|ADV - Care Pharmacy|
195 Riviera Dr. Unit #2,Markham,Ontario
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|How does this medication work? What will it do for me?|
Acyclovir belongs to the family of medications known as antivirals. Acyclovir is used to treat and prevent genital herpes. It is also used for the acute treatment of herpes zoster (shingles) and varicella (chickenpox). All of these infections are caused by viruses. Acyclovir helps healing by stopping the virus from multiplying and spreading to nearby healthy cells.
This medication may be available under multiple brand names and/or in several different forms. Any specific brand name of this medication may not be available in all of the forms or approved for all of the conditions discussed here. As well, some forms of this medication may not be used for all of the conditions discussed here.
Your doctor may have suggested this medication for conditions other than those listed in these drug information articles. If you have not discussed this with your doctor or are not sure why you are taking this medication, speak to your doctor. Do not stop taking this medication without consulting your doctor.
Do not give this medication to anyone else, even if they have the same symptoms as you do. It can be harmful for people to take this medication if their doctor has not prescribed it.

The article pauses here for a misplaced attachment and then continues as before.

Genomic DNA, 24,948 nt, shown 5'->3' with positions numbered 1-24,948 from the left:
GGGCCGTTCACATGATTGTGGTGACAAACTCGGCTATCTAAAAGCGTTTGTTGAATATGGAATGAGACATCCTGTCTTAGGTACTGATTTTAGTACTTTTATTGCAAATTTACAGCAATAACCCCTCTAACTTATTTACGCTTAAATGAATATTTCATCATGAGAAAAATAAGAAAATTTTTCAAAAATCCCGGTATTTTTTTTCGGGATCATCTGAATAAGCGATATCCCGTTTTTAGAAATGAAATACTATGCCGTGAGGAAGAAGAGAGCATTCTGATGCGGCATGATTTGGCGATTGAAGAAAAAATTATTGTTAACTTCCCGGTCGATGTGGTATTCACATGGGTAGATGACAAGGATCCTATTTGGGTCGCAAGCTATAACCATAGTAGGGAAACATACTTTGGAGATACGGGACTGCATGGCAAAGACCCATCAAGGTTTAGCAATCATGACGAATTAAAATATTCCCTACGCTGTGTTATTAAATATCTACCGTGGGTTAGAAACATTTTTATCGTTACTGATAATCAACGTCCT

|How should I use this medication?|
Genital herpes: The usual recommended adult dose for treating genital herpes is 200 mg every 4 hours, 5 times daily for 10 days. The usual recommended adult dose for preventing genital herpes infection from coming back (called suppressive therapy) varies but usually starts at 200 mg 3 times daily. You should start acyclovir as early as possible following the onset of signs and symptoms.
Shingles: The recommended dose for treating shingles is 800 mg every 4 hours, 5 times daily for 7 to 10 days. Treatment should be started within 72 hours of onset of the rash or lesions.
Chickenpox: The recommended dose for chickenpox is based on body weight. The usual dose is 20 mg per kilogram of body weight (not to exceed 800 mg) 4 times daily for 5 days. Therapy should be started within 24 hours of onset of the rash.
Many things can affect the dose of a medication that a person needs, such as body weight, other medical conditions, and other medications. If your doctor has recommended a dose different from the ones listed here, do not change the way that you are taking the medication without consulting your doctor.
It is important that this medication be taken exactly as prescribed by your doctor. If you miss a dose, take it as soon as possible and continue with your regular schedule. If it is almost time for your next dose, skip the missed dose and continue with your regular dosing schedule. Do not take a double dose to make up for a missed one. If you are not sure what to do after missing a dose, contact your doctor or pharmacist for advice.
Store this medication at room temperature, protect it from light and moisture, and keep it out of the reach of children.
|What form(s) does this medication come in?|
|Who should NOT take this medication?|
Do not take acyclovir if you are allergic to acyclovir, valacyclovir, or any of the ingredients of the medication.
|What side effects are possible with this medication?|
Many medications can cause side effects. A side effect is an unwanted response to a medication when it is taken in normal doses. Side effects can be mild or severe, temporary or permanent.
The side effects listed below are not experienced by everyone who takes this medication. If you are concerned about side effects, discuss the risks and benefits of this medication with your doctor.